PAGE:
What Can We Learn from Our Leporine Neighbors?
I have been watching the rabbits in our garden in the early morning hours as they nibble at the grass and momentarily stop to listen, before continuing with their nibbling. This process of nibbling, abrupt stopping and listening, nibbling and stopping and listening fascinates me. It is almost as if the rabbits realize that while they are busy nibbling grass, they can’t listen (or become aware of potential threats), hence they have to stop, albeit momentarily, to listen.
While the idea of stopping in the midst of daily activity is not new, it made me think about our communication intervention practices. I have been trained (and have also trained others for a long time) to understand that communication is an intentional, goal-oriented process of exchanging messages to achieve specific outcomes. The closer the outcomes resemble the initial intent, the more successful we deem the communication to be. But is communication with others really purposeful in that way? Is the process of developing meaning with others really that predictable?
Depending on the context, we communicate for different purposes; and each context (or purpose) has different requirements for success. For example, if I want to convey some information, I have to be familiar with the information myself and have the ability to express it in clear language so that others can understand. This is a purposeful process of identifying the knowledge to convey and then deciding how to convey it best.
In AAC intervention, this requires adequate access to vocabulary and language to allow the individual to formulate and express thoughts. Having world knowledge and the ability to formulate messages is, therefore, important.
However, the effectiveness of one’s communication with others goes way beyond the ability to formulate and transmit messages. It relies on your ability to free yourself from the original purpose of the exchanges to listen and interpret the behavior of others, without being self-absorbed or preoccupied. As Sharon Drew Morgan wrote in her essay, “Listening Biases: How Influencers Unwittingly Restrict Possibilities”…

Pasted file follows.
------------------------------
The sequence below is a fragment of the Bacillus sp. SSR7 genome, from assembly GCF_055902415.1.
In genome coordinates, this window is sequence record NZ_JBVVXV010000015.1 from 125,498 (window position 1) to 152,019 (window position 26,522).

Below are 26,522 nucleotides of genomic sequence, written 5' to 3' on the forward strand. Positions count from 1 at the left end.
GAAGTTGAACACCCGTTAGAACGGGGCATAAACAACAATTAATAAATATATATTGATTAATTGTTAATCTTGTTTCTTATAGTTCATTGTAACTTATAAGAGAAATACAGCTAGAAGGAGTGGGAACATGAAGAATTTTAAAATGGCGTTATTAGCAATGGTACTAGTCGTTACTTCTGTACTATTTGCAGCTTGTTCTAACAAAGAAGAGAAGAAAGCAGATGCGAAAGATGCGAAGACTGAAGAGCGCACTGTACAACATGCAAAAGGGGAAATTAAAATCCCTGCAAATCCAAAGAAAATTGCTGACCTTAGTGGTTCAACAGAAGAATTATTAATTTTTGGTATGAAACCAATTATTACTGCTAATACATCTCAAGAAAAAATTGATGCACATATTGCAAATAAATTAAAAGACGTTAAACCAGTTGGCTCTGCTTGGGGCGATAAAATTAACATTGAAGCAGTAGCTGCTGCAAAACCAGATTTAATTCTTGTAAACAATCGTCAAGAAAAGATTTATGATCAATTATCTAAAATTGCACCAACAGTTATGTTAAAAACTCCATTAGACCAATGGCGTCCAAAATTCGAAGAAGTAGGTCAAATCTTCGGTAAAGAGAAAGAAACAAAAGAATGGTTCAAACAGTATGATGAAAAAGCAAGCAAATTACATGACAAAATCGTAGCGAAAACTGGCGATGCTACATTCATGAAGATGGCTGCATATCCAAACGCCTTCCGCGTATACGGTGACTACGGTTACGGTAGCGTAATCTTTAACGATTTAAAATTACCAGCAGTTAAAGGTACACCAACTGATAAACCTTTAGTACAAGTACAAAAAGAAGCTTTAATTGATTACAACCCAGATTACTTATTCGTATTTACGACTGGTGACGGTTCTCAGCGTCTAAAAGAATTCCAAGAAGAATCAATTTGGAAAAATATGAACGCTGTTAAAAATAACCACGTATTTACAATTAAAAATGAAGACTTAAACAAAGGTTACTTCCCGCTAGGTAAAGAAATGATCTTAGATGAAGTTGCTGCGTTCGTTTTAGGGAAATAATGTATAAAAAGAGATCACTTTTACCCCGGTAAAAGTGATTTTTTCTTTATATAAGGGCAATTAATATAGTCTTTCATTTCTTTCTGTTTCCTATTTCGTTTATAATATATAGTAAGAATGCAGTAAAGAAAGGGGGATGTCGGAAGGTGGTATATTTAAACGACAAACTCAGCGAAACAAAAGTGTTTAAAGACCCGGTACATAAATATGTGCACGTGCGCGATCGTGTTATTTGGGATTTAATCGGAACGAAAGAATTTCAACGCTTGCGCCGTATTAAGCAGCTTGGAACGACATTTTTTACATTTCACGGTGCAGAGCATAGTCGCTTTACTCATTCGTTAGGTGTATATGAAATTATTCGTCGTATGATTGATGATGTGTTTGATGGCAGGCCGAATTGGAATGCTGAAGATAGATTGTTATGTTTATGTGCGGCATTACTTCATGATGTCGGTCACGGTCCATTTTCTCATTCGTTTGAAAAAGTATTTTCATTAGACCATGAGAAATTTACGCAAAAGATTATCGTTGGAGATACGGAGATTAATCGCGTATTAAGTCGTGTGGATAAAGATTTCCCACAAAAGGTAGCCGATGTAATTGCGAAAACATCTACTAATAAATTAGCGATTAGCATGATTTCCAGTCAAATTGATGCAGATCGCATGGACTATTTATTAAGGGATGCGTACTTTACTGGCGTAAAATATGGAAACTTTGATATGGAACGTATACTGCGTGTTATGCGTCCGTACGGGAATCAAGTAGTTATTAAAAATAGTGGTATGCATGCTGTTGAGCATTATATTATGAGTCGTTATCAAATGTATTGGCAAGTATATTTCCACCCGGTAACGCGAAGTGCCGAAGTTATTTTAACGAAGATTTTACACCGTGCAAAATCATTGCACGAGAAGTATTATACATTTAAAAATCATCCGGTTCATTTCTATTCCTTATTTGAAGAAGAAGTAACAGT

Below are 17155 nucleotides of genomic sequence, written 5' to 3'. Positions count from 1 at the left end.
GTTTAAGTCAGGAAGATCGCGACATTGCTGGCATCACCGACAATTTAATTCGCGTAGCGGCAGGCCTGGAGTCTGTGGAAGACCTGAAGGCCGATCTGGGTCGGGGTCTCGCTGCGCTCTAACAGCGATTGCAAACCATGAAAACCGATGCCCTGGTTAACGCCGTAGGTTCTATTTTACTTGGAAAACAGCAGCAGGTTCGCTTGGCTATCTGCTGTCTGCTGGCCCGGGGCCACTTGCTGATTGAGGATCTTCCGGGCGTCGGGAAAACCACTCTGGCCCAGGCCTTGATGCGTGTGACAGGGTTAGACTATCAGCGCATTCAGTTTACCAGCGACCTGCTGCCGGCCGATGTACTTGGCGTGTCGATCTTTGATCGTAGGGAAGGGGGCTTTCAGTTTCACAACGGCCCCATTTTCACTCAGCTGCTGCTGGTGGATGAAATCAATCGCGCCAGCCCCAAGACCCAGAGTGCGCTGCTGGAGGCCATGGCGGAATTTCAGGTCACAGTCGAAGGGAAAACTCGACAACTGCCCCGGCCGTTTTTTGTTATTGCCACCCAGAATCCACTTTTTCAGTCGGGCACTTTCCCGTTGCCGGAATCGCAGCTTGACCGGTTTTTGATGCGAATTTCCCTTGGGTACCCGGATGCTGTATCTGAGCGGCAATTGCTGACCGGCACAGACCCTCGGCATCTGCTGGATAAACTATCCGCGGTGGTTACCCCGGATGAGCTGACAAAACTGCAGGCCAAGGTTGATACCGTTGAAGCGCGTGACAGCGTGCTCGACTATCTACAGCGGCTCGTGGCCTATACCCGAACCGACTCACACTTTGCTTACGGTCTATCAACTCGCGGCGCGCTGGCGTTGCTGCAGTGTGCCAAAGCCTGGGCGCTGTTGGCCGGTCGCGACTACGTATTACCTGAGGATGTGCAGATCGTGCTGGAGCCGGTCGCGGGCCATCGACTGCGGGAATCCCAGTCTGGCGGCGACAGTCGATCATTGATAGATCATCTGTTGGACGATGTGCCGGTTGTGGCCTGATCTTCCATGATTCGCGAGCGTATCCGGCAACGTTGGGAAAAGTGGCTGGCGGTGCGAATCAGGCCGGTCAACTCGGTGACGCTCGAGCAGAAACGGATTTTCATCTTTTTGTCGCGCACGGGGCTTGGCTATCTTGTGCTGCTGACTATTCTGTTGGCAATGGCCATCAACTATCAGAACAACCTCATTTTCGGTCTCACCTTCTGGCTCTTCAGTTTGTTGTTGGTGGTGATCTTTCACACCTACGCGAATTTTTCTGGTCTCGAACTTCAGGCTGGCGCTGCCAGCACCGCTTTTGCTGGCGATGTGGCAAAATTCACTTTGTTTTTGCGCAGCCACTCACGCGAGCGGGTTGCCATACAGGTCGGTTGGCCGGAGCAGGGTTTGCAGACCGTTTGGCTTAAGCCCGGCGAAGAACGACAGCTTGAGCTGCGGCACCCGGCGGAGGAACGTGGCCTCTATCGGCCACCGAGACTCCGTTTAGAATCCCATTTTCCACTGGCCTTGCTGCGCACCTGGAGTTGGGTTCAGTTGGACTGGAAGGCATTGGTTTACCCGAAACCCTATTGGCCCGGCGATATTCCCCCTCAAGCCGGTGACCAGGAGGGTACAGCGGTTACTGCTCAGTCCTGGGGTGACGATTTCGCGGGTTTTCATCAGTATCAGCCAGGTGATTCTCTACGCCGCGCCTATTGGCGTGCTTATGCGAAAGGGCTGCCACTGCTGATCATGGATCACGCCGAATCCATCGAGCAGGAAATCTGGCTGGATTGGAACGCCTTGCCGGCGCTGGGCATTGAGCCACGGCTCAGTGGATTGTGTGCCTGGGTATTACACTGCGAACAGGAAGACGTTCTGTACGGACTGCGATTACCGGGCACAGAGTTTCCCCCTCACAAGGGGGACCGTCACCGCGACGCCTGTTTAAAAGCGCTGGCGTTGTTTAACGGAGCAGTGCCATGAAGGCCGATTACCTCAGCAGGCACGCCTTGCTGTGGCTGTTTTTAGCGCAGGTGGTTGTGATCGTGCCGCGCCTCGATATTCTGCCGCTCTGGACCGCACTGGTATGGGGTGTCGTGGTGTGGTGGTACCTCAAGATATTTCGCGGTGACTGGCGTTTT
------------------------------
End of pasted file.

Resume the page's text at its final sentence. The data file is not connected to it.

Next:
The most surprising takeaway from my year of research for my book on closing the gap between what’s said and what’s heard was learning how little of what we think we hear is unbiased, or even accurate. Indeed, it’s pretty rare for us to hear precisely what another intends us to hear. Yet that doesn’t stop us from translating what’s said into what we want to hear.
So, similar to the rabbit, you need to be able to stop, listen, and observe—the goal being to allow yourself to modify the way you interact and be more responsive to others. This process is much more complex as you waver between what you want to communicate (purpose) and being receptive (cultivating an openness) to the other.
The ability to focus on the purpose of the communication needs to be followed by a period of silence or observation (i.e., cessation in behavior) to allow for a connection between people. In AAC intervention, this implies that attention is directed not only at what is communicated, but also to how the communicator becomes open or receptive to the other in interaction. This ability to open oneself to others, however, tends to be more intuitive and, hence, difficult to objectify and train.
As the professions of special education and speech and hearing become more focused on documenting the effectiveness of teaching and intervention, we need to be more attentive to how we can monitor our clients’ ability to stop and observe—that is, to be with others—don’t you think?